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The Paw Print

The Paw Print

Poly launches first Global Initiatives Program trip to Costa Rica’s beautiful ecosystems and enriching landscape

Piper Hart

After months of meetings and preparation, 13 Poly students and two teacher chaperones traveled to Costa Rica for a Global Initiatives Program (GIP) trip during spring break.

When asked why GIP chose Costa Rica as a 2024 trip, Co-Director of the GIP Program and Upper School History Teacher Rick Caragher said, “It demonstrated the idea that sustainability and tourism don’t have to exist as two separate entities, they can unite to benefit the economy, spread awareness and increase environmental protection.”

Upon their arrival, the group visited Tortuguero National Park, an island on the northeastern side of the country. Traveling with the company Envoys, Poly students learned about Tortguero’s second-growth forests, made chocolate from scratch, canoed through the park’s canal and walked along its coasts, where thousands of turtles dwell.

Next, they visited the coastal town of Cahuita, where they explored the rich and ecologically diverse waters of Costa Rica by spending time on the beach and snorkeling. During their two days in Cahuita, the group also visited a farm where they learned about solar energy collection, composting techniques, farm management practices and farm-to-table routine.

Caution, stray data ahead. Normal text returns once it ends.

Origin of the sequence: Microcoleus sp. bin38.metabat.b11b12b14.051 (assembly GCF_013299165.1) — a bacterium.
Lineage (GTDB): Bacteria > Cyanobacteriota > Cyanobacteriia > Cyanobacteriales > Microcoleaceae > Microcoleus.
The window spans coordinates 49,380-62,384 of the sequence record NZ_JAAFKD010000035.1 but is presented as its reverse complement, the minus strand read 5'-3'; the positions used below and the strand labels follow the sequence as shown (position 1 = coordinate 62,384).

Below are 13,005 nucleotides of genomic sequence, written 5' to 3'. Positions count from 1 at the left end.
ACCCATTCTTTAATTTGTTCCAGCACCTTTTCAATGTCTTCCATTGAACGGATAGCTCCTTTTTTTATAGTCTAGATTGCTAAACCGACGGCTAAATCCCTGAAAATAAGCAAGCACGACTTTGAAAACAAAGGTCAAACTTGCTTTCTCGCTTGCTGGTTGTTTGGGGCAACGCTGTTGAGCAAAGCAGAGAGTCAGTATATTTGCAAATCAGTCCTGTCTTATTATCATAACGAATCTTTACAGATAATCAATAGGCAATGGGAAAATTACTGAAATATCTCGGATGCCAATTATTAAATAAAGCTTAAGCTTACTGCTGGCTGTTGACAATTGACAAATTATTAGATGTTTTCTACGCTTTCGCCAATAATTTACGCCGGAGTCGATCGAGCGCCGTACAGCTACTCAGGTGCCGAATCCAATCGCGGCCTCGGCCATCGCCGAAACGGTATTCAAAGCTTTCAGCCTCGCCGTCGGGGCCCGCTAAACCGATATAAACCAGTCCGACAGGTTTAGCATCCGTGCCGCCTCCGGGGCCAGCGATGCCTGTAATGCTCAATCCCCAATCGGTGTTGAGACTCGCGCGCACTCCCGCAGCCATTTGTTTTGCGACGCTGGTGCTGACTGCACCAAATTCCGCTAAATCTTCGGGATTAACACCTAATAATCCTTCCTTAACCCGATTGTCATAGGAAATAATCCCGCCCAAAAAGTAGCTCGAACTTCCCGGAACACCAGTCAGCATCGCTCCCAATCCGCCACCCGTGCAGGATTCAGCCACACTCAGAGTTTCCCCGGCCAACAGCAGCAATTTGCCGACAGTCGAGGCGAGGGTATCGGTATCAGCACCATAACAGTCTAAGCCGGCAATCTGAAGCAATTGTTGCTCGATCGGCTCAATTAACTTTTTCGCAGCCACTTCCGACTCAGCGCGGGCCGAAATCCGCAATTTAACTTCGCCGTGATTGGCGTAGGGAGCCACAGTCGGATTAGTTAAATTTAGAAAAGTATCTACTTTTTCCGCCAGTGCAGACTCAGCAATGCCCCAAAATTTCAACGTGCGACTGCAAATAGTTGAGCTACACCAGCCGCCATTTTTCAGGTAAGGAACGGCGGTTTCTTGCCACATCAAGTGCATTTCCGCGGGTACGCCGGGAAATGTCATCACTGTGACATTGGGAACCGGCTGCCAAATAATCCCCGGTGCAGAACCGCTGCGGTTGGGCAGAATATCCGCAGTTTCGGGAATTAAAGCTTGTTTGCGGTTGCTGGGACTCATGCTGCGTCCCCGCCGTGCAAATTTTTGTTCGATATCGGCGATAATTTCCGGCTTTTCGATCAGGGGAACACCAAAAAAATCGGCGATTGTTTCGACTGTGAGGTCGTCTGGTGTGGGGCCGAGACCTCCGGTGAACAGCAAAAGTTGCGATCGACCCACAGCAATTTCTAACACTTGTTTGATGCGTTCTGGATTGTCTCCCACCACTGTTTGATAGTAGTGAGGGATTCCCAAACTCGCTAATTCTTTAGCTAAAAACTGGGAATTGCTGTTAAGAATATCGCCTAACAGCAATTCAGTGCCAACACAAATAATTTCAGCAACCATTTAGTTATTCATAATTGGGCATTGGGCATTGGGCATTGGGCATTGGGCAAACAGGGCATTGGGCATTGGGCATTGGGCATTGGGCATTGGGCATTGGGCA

Upper School Math Teacher Barry Vargo, who co-chaperoned the trip, said, “The self-sustainability practiced by the farm shows the stark difference in culture and mindset between Costa Rica and the U.S., where the desire for profit hinders many of these developments.”

Later, after visiting a sloth sanctuary, the group drove to a mountain in Monteverde county. In a cloud forest, they went bird watching, night hiking, and zip lining. They also meditated and explored the downtown area.

Piper Hart

The trip ended where it began, in San Jose, the country’s capital. On their last day, the Poly students visited a butterfly sanctuary and learned about the city’s efforts to merge infrastructural development with forest preservation.

That night Community Engagement Coordinator Renee Larios, the other trip chaperone, created a final mindfulness circle for the group, encouraging students to reflect on their growth and gratitude.

“I loved seeing students learn flexibility and patience with themselves and their peers as they let the path change with each unknown,” said Larios. “They found strengths within themselves, developing empathy, courage, and responsibility.”

In discussing the goals for GIP trips, Co-Director of the GIP program and Upper School World Languages teacher Ann Diederich said, “We want students to share their abroad learning with their peers. To act as stewards for the communities that do not have a voice in this world, we must first understand the problem.”

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About the Contributors
Kelly Zhang
Kelly Zhang, Assistant News Editor
Grade: 11 Years on Staff: 2 Fun Fact: I like to garden in my free time Favorite TV Show: Band of Brothers
Piper Hart
Piper Hart, Life Section Editor
Grade: 12 Years on Staff: 4 Fun Fact: I used to have bright red hair. Favorite Book: Normal People by Sally Rooney Favorite Movie: Notting Hill
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